Groups are Growing

At the beginning of 2020, we had 3 groups with a group capacity of 10-12 clients. We were able to serve 30-36 clients efficiently and effectively. We were slowly working towards a 4th group, as the group demand continued to grow. 

On March 16, 2020, our Beacon of Hope office closed and all clients were moved to phone check-ins until we were able to get our Telehealth service up and running. At this time we had 19 active group members. 19 group members that were at a high risk of relapse and 19 clients that received individual check-in calls by group leaders who had existing relationships with the client. These check-in calls were instrumental for these clients and the benefits unmeasurable. 

After about a month and a half of check-in calls, we were able to host groups over Zoom. In order to make sure we were providing our guests with a safe place to share, we made sure to verify a confidential space of each and every client. We offered 3 zoom groups to start but quickly added a 4th as our demand increased. During COVID we were one of the only organizations that offered mental health groups, which increased our referrals and increased the number of probation and parole agents we worked with.

As the summer approached, COVID cases were reduced and our group members were asking to meet in person again, we worked to provide a larger group space and procedures where our group members could meet in person safely. In order to meet in person, our room capacity was 5 group members and 2 leaders. In order to continue to help the population, we were currently serving we needed to add additional groups. In June we had 5 in-person groups and 1 group that met over Zoom. Having a hybrid of in-person and remote groups allowed us to serve our guests that didn’t have internet or struggled with technology, as well as those that had transportation issues.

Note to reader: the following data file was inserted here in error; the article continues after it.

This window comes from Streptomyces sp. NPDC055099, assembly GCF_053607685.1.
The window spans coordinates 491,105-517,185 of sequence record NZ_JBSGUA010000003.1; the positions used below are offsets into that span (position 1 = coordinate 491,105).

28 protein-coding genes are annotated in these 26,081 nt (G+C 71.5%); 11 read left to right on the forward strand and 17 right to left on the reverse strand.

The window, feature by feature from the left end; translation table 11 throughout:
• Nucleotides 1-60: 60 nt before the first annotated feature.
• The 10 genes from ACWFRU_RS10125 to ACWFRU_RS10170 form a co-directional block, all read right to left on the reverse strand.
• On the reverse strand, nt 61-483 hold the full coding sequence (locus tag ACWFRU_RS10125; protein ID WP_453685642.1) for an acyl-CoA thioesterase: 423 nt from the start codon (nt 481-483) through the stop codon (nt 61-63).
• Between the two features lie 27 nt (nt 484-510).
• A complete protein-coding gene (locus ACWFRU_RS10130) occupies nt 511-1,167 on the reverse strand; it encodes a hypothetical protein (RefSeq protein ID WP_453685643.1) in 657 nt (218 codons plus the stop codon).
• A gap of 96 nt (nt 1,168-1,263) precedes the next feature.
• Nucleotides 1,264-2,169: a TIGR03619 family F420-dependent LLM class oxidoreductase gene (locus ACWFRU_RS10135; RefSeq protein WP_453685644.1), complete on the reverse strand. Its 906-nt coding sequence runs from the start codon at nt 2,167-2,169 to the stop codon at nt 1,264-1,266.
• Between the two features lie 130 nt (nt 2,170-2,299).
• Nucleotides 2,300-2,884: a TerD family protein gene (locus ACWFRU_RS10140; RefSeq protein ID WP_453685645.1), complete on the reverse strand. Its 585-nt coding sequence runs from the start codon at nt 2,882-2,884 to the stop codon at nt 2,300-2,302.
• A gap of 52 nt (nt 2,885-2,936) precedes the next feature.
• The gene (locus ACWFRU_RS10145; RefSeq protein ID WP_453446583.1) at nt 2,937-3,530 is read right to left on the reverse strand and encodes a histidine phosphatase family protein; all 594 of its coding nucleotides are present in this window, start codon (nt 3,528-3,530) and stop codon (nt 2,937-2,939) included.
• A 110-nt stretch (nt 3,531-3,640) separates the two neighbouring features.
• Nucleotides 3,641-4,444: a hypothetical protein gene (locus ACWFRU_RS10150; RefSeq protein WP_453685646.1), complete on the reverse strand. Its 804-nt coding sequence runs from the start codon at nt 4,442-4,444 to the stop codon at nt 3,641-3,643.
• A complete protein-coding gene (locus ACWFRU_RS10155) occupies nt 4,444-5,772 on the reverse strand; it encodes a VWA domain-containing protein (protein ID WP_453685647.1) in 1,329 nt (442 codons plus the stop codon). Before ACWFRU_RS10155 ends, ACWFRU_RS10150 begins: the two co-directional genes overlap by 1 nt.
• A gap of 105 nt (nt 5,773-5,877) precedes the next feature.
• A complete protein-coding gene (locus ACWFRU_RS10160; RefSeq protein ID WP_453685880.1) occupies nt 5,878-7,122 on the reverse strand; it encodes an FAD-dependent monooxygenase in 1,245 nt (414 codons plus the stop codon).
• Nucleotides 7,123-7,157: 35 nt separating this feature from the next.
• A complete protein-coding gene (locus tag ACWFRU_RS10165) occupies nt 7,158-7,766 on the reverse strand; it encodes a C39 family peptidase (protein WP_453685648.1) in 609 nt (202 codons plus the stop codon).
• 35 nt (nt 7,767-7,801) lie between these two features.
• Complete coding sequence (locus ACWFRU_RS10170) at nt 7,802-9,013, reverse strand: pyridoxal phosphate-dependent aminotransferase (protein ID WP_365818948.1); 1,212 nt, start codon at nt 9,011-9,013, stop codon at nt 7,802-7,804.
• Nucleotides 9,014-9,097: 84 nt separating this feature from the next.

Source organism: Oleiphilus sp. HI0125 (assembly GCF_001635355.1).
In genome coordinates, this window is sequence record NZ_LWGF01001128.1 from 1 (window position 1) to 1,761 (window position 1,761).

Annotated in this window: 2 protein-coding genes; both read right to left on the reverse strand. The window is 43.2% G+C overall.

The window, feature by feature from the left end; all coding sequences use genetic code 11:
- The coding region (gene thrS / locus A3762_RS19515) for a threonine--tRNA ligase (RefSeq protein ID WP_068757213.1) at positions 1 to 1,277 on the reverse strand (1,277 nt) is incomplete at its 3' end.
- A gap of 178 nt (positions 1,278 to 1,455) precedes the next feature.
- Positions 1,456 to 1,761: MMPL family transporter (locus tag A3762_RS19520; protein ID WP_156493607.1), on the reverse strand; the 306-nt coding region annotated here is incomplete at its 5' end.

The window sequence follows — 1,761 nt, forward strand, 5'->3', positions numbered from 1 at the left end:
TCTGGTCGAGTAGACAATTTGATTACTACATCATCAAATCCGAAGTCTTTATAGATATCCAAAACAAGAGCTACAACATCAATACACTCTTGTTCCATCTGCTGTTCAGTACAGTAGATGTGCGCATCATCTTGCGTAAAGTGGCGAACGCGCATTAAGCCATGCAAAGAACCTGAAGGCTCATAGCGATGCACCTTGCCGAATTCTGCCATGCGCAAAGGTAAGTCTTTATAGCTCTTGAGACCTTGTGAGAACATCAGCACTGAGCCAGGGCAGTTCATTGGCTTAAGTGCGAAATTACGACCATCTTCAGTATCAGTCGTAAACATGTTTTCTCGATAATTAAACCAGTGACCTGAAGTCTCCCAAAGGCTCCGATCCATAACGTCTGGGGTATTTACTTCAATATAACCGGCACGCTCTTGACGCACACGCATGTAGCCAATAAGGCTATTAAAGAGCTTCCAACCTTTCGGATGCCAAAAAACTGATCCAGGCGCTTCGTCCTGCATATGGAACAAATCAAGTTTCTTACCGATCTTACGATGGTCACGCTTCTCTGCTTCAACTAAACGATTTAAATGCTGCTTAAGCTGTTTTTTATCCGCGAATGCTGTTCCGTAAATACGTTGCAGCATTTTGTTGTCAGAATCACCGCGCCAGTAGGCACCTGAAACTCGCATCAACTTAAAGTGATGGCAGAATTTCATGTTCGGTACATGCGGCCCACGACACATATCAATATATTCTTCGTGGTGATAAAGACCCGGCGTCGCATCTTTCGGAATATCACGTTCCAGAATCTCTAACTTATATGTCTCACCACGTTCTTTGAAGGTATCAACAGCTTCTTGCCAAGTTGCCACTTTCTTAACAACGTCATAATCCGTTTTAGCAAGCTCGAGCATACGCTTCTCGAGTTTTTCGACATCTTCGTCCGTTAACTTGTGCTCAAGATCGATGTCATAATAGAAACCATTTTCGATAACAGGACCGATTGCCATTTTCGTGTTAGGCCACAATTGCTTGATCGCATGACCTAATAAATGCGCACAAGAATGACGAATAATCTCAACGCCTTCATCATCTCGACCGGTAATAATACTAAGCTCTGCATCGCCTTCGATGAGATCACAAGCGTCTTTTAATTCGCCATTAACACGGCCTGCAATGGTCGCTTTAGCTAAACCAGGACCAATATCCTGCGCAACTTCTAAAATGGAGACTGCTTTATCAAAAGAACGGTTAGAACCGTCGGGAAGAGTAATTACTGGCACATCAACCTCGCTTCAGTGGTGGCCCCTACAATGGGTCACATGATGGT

Having more groups meant we needed more staff and intern power to run the groups. In order to maintain group consistency and quality, as an organization, we began to required staff and interns who ran a group to meet once a week to check-in and help other group leaders better themselves professionally and ultimately bettering their groups, group dynamics, and group members. Taking this time each week allows Beacon of Hope to offer the best services possible. Not only were we growing and meeting the new demand, but we were ensuring to do it effectively with the needs of our guests at the forefront.

As the fall hit and COVID cases in our county started to increase, Beacon of Hope didn’t want to move our in-person groups back to Telehealth, like many of the organizations around us did. Our clients wanted to stay in person and valued the time to connect with others in a safe place. In order to do this effectively, we needed to make sure that we were operating with an abundance of caution and that our staff was prepared to substitute in different groups as needed. Throughout this time we are happy to report that our groups caused no COVID cases and only had to cancel one group session due to a lack of staffing. To have our groups be something our members can count on and be apart of their recovery routine is extremely important and something we were and are continuing to provide. 

Overall,  our Emotional Support Probation and Parole Group met the need of each and every one of our clients. We provided services that helped clients stay out of prison or jail. Services that gave/give clients a place to be and a routine to keep themselves on track with. When we weren’t seeing clients in person, we were still there to check-in one with them and make sure we could step in and help whenever they needed us. We showed care and compassion to individuals who are often marginalized. We stepped up when others stepped back. We were consistent. We were there in every form. We were Beacon.

Olivia serves as the Group Coordinator at Beacon of Hope. She graduated from Grand Valley State University with a BS in health professions, with a minor in psychology, and holds an MS in Clinical Psychology with a Specialization in Counseling from Walden University. Olivia started at Beacon of Hope as an intern in 2017 and began serving as our Group Coordinator in 2019. Olivia works with a variety of clients, but has a passion for individuals who are court mandated to counseling and adolescents. Olivia and her husband currently live in West Michigan with their dog. She is an avid runner, but also enjoys doing a variety of outdoor activities: camping, gardening, hiking, biking, and playing on different recreation leagues.

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